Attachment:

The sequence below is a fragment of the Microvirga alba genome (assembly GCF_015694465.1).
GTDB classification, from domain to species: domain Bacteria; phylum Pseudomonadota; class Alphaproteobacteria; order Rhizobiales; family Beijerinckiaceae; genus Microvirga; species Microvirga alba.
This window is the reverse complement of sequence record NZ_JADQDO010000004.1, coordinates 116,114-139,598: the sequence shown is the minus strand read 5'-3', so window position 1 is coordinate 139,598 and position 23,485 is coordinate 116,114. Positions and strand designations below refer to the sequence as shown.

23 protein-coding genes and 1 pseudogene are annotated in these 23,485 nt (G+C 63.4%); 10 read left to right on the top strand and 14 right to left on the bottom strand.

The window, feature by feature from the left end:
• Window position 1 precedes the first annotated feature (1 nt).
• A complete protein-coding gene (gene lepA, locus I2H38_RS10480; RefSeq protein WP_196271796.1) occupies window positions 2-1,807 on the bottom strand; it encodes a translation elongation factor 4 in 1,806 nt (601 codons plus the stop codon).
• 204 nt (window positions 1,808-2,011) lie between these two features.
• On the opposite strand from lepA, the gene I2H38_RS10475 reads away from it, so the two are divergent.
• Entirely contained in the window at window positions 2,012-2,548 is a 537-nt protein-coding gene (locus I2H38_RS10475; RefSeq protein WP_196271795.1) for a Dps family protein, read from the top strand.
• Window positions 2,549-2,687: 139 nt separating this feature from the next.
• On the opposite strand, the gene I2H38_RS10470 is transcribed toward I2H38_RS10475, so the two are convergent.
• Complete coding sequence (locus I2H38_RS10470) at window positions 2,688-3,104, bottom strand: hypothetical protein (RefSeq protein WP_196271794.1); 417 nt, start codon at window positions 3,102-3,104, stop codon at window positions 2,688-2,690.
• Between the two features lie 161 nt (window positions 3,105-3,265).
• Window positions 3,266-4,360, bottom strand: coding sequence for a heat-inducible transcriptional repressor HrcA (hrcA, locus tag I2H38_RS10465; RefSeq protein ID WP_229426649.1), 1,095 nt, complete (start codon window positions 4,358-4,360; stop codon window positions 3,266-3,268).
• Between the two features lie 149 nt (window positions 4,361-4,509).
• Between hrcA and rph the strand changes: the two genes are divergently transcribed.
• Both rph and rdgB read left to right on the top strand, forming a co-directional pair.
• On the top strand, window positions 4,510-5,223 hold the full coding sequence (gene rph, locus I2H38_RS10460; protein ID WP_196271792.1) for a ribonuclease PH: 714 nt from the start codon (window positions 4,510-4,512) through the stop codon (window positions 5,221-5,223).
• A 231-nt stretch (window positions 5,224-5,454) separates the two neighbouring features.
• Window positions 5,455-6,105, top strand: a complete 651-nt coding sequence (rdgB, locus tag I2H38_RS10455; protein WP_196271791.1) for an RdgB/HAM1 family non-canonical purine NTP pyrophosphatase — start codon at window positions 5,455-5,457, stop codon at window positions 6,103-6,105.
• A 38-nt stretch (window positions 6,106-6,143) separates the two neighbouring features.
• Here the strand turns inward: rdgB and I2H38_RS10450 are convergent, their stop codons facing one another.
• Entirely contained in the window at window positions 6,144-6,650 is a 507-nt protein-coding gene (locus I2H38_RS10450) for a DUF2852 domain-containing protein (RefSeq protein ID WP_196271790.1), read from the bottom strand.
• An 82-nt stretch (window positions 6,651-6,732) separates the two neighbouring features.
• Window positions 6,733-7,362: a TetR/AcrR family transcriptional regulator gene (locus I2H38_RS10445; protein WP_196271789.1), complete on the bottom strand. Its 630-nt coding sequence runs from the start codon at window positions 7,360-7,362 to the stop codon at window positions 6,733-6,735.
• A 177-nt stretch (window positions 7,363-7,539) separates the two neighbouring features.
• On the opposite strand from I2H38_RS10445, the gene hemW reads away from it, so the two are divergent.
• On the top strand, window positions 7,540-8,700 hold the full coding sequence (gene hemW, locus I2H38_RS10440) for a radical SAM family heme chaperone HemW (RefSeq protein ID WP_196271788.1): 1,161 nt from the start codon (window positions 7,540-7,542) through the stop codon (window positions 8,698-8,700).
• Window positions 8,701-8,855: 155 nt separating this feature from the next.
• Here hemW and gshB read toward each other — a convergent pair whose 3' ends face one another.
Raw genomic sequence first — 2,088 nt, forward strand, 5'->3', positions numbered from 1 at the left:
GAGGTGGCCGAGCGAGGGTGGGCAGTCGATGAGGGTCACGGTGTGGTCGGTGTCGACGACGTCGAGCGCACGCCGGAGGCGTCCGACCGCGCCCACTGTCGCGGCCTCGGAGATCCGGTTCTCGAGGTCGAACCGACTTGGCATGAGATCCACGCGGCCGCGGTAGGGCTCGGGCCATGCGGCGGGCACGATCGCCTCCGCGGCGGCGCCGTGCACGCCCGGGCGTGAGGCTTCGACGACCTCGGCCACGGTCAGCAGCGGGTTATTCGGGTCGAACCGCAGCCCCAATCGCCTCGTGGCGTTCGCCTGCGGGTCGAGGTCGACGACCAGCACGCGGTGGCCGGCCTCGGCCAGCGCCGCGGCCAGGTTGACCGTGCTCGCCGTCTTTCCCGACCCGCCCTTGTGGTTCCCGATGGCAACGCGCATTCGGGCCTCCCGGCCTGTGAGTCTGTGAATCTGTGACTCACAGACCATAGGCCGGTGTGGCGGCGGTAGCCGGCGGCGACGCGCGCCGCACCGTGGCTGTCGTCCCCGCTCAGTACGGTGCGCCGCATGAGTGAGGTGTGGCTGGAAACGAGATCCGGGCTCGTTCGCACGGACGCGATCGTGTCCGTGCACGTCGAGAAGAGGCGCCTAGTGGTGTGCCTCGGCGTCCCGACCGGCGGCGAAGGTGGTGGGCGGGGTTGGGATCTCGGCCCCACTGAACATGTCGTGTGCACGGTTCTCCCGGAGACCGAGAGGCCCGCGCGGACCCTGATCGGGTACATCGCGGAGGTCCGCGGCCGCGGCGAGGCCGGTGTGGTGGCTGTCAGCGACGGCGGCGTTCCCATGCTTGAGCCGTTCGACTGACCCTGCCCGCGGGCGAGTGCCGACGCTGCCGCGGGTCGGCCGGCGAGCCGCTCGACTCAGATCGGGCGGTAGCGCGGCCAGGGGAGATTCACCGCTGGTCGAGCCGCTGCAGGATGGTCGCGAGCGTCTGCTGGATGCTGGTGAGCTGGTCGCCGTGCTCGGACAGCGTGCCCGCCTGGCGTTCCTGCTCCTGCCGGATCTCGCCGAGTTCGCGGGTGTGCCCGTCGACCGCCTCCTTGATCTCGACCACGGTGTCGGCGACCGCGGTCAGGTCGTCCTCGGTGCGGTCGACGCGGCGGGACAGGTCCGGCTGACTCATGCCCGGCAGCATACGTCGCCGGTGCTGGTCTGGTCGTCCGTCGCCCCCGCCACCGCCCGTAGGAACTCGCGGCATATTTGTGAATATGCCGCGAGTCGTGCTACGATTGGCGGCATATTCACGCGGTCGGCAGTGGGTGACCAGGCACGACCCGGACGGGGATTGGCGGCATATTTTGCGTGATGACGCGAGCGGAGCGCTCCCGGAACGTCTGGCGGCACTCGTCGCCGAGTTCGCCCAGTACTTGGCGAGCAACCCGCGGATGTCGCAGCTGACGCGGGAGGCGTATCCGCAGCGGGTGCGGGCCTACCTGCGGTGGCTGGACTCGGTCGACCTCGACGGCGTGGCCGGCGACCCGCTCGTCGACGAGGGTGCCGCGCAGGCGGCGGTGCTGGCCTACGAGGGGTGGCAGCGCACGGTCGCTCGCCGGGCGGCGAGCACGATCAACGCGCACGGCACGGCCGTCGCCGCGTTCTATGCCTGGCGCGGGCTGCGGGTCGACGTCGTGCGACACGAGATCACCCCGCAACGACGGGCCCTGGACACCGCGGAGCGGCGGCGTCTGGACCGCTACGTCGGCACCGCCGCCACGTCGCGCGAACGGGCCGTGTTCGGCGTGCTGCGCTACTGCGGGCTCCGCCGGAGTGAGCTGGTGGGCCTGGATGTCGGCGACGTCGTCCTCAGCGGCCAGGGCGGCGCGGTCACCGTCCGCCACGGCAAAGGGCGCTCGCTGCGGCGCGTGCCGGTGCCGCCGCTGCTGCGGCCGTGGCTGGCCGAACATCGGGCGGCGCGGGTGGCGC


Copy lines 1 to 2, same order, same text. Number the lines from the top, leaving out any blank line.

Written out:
The sequence below is a fragment of the Microvirga alba genome (assembly GCF_015694465.1).
GTDB classification, from domain to species: domain Bacteria; phylum Pseudomonadota; class Alphaproteobacteria; order Rhizobiales; family Beijerinckiaceae; genus Microvirga; species Microvirga alba.